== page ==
Leadership bribe for Atlantic Canada
While attending recent fundraisers in Atlantic Canada, Paul Martin, the federal Minister of Finance, promoted the idea of an ambitious plan to spur economic development there. “There ought to be a national 10-year program in which Atlantic Canada would be essentially given a leg up,” Mr. Martin remarked in Sackville, N.B. But if he really wants to help the region, he should leave it well alone.
The motive for his latest brainstorm is not hard to find. He is the front-runner to succeed Jean Chrétien as Liberal leader, but faces a hard-charging challenger in Brian Tobin, the former premier of Newfoundland and current federal Minister of Industry. Mr. Tobin’s constituency in the east and his commitment to keep the economic development taps wide open — witness recent announcements such as a national shipbuilding program and a national broadband Internet plan targeted at under-serviced areas — have given Mr. Martin reason to redouble his efforts to appeal to Atlantic Canada’s have-not provinces. Ten-year plans though are not the way to do it.
The region is already the beneficiary of a five-year economic plan unveiled just last summer; the $700-million Atlantic Investment Partnership (AIP) was announced by Prime Minister Chrétien on the eve of the last general election. There is also the Atlantic Canada Opportunities Agency, which is administering the AIP along with a nearly $300-million per year grab bag of other economic development goodies. This is over and above provincial equalization payments and implicit subsidies in programs such as unemployment insurance.
These federal programs have not helped. The track record of direct government interference in Atlantic Canada is abysmal. As Mr. Martin was touring the region with his promises, Nova Scotia was interring the remains of two previous disasters resulting from decades-long government plans. What was left of the Sydney steel mills was auctioned off last week, but the $9-million to $14-million expected from the sale is scant recompense for the $3-billion that provincial taxpayers have spent bailing out the mills since 1967. The last of the Cape Breton coal mines that supplied the steel mills are also in the process of closing, marking an end to the more than $1.6-billion that federal taxpayers poured pointlessly down their shafts over three decades.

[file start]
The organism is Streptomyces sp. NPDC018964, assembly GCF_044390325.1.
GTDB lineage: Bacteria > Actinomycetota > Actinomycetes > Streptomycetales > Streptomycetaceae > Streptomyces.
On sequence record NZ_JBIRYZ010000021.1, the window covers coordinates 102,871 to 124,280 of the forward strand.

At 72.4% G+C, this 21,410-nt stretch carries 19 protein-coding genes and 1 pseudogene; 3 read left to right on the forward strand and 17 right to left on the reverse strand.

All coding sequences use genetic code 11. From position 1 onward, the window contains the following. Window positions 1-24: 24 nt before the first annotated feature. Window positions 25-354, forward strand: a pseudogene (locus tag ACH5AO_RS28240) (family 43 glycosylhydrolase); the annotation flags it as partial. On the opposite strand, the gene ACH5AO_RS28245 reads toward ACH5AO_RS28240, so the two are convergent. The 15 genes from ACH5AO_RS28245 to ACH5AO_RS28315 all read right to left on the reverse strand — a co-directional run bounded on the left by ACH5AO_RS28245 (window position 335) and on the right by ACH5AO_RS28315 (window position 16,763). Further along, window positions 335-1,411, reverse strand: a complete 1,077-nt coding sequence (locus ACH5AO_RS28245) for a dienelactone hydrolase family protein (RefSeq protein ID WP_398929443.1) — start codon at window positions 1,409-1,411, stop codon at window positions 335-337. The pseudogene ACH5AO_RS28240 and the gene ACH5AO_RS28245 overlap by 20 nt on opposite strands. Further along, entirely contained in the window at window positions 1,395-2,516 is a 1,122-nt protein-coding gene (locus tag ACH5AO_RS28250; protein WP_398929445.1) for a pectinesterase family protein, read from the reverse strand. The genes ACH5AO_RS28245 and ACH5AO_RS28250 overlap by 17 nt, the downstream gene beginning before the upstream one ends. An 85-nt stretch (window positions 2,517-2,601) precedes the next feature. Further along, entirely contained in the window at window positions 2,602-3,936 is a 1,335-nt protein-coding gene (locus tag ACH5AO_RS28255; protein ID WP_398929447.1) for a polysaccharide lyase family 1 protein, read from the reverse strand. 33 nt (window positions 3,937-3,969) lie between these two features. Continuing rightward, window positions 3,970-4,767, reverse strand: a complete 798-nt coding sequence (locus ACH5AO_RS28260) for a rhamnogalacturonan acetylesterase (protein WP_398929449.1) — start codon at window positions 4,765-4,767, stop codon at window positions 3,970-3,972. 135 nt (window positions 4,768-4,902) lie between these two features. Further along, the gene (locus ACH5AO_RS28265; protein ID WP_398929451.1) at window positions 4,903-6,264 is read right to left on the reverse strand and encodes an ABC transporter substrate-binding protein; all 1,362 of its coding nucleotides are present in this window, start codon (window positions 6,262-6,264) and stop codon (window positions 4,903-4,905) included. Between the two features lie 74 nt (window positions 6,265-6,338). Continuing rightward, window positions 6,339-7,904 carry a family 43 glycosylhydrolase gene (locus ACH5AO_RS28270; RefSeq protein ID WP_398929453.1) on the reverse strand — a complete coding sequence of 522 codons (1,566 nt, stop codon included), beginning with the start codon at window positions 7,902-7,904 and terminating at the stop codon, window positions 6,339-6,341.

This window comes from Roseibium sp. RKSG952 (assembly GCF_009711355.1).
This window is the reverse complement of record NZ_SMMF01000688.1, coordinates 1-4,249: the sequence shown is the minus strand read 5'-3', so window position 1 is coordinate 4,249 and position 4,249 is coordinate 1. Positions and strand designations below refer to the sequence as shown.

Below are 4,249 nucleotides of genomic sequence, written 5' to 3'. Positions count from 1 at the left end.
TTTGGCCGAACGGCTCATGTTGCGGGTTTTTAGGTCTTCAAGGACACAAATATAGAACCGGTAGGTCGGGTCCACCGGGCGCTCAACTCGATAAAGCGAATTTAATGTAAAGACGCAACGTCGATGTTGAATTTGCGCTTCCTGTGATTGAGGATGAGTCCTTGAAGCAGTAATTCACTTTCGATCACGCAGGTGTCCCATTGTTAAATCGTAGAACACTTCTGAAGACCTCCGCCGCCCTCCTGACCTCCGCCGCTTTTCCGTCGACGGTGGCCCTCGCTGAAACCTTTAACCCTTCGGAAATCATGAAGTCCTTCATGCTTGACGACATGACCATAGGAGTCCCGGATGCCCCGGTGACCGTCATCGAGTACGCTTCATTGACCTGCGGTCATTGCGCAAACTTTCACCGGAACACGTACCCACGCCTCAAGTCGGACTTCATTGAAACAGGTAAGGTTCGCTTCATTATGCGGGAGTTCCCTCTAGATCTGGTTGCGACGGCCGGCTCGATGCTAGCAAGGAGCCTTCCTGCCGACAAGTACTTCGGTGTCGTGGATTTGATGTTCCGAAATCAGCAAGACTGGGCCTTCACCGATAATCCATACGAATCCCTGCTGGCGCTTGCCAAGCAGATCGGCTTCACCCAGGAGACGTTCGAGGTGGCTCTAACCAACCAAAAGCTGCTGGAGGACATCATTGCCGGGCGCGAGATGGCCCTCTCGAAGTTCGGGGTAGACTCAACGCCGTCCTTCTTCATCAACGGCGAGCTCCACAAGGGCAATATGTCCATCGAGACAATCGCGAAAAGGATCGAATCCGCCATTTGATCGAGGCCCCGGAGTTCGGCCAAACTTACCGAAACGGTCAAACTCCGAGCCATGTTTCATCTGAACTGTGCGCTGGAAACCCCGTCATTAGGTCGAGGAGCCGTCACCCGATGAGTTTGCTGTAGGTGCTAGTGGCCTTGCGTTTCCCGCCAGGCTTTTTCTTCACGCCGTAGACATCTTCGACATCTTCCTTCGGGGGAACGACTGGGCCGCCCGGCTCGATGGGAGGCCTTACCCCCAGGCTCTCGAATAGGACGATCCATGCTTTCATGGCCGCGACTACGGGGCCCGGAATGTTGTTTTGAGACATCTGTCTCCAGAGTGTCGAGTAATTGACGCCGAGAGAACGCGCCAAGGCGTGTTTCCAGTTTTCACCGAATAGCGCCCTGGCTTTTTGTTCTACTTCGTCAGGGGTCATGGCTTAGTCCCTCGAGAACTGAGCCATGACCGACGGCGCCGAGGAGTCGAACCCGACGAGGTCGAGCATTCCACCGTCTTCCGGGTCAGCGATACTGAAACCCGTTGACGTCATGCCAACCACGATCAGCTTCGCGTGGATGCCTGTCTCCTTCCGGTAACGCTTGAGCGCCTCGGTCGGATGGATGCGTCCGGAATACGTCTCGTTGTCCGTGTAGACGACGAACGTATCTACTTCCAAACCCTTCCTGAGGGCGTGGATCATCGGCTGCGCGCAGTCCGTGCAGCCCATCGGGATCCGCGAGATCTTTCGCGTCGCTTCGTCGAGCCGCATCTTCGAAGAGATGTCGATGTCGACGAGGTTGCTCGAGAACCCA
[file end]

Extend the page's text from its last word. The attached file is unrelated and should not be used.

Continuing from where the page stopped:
In his recent book, Retreat from Growth, Fred McMahon notes that by the late 1960s, employment and business activity in Atlantic Canada had nearly caught up to the rest of the country, after suffering years of stagnation. Unfortunately, revitalization reversed after 1972 when then prime minister Pierre Trudeau secured only a minority government after Liberal support collapsed on the East Coast. To buy back votes, Mr. Trudeau lavished transfers, economic development schemes and improved unemployment insurance benefits on the region. The tactic worked to the extent that Mr. Trudeau won a majority in 1974, but the region was spoiled rotten. Unemployment soared and the economy became stultified and increasingly dependent on state handouts. The same cynical and damaging opportunism was repeated by the current government. After being humiliated on the East Coast in 1997, Mr. Chrétien repeated his mentor’s trick, reversed UI reforms, slopped out the $700-million on AIP and won back lost Atlantic seats in the 2000 election.
While the voters of Atlantic Canada have repeatedly rewarded politicians bearing gifts, the region’s chronic economic underperformance attests to the damage that such market distorting behaviour inflicts. It is not another 10-year plan that Atlantic Canada needs, but politicians with the nerve to leave the region to the tender mercies of the unsubsidized market. Only then will it fulfill the promise it showed 30 years ago.